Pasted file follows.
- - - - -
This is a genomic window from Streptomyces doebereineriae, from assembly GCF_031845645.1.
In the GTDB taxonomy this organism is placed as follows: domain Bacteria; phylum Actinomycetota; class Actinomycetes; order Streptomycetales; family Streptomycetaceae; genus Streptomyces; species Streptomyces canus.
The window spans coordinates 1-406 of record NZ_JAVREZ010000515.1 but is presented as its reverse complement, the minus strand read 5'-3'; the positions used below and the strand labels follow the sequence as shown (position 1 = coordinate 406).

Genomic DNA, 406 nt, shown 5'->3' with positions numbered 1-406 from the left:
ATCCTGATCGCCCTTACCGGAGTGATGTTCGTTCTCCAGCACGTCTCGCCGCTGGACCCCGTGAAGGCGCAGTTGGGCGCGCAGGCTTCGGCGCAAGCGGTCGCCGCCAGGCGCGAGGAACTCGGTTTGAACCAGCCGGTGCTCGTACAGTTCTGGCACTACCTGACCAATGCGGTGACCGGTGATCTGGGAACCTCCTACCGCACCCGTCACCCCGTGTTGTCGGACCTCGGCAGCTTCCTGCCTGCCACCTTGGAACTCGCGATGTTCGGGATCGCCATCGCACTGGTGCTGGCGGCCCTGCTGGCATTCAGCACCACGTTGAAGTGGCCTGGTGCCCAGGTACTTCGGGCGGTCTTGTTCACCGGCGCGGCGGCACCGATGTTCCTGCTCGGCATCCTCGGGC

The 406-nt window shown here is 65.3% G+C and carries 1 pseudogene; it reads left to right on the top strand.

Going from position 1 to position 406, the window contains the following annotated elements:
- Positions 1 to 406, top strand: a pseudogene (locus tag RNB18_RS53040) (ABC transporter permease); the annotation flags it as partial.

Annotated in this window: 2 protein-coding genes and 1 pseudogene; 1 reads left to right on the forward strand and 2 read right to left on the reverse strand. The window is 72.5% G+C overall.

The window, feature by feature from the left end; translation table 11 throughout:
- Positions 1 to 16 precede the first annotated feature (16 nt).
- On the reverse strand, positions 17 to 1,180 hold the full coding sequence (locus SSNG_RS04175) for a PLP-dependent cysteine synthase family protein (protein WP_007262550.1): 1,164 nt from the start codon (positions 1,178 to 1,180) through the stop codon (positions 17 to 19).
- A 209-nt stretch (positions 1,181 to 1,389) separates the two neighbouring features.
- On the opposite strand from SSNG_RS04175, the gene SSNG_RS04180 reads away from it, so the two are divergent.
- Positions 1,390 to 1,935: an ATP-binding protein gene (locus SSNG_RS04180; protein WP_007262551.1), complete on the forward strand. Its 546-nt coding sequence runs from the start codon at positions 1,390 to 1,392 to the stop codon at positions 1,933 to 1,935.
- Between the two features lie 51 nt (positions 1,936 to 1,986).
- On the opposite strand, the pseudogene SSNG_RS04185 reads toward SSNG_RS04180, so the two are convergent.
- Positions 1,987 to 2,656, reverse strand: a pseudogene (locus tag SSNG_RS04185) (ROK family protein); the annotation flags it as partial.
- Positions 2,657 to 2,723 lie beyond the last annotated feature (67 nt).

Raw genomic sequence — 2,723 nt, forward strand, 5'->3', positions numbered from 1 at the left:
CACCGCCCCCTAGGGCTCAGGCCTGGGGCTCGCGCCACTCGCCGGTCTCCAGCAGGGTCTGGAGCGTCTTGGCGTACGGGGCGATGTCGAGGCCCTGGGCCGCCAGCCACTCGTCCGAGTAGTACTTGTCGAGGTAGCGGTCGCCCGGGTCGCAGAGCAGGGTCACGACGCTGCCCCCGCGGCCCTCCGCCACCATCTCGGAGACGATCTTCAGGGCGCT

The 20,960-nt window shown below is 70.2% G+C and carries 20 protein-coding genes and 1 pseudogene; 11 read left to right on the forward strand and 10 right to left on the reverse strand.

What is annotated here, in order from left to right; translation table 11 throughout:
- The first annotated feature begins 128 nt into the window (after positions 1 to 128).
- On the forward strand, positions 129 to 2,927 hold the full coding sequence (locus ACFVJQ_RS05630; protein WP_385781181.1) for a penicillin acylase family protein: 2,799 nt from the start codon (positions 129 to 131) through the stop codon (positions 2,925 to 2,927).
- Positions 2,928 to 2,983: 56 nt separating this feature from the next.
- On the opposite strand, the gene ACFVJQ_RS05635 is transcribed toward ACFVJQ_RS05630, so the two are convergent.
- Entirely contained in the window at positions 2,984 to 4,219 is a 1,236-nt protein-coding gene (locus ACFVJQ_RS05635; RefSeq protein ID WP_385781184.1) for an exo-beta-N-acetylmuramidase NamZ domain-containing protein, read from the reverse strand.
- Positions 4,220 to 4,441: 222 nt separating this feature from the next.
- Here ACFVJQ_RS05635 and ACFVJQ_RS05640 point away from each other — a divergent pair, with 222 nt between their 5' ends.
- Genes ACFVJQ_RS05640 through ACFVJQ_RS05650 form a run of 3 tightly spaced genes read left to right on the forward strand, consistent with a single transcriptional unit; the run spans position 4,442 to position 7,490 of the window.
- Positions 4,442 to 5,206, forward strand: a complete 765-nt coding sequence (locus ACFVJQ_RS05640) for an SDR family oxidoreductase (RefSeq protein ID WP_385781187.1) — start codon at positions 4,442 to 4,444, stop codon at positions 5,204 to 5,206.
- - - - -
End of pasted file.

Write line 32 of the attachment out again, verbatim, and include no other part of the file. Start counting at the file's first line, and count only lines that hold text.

- Positions 4,442 to 5,206, forward strand: a complete 765-nt coding sequence (locus ACFVJQ_RS05640) for an SDR family oxidoreductase (RefSeq protein ID WP_385781187.1) — start codon at positions 4,442 to 4,444, stop codon at positions 5,204 to 5,206.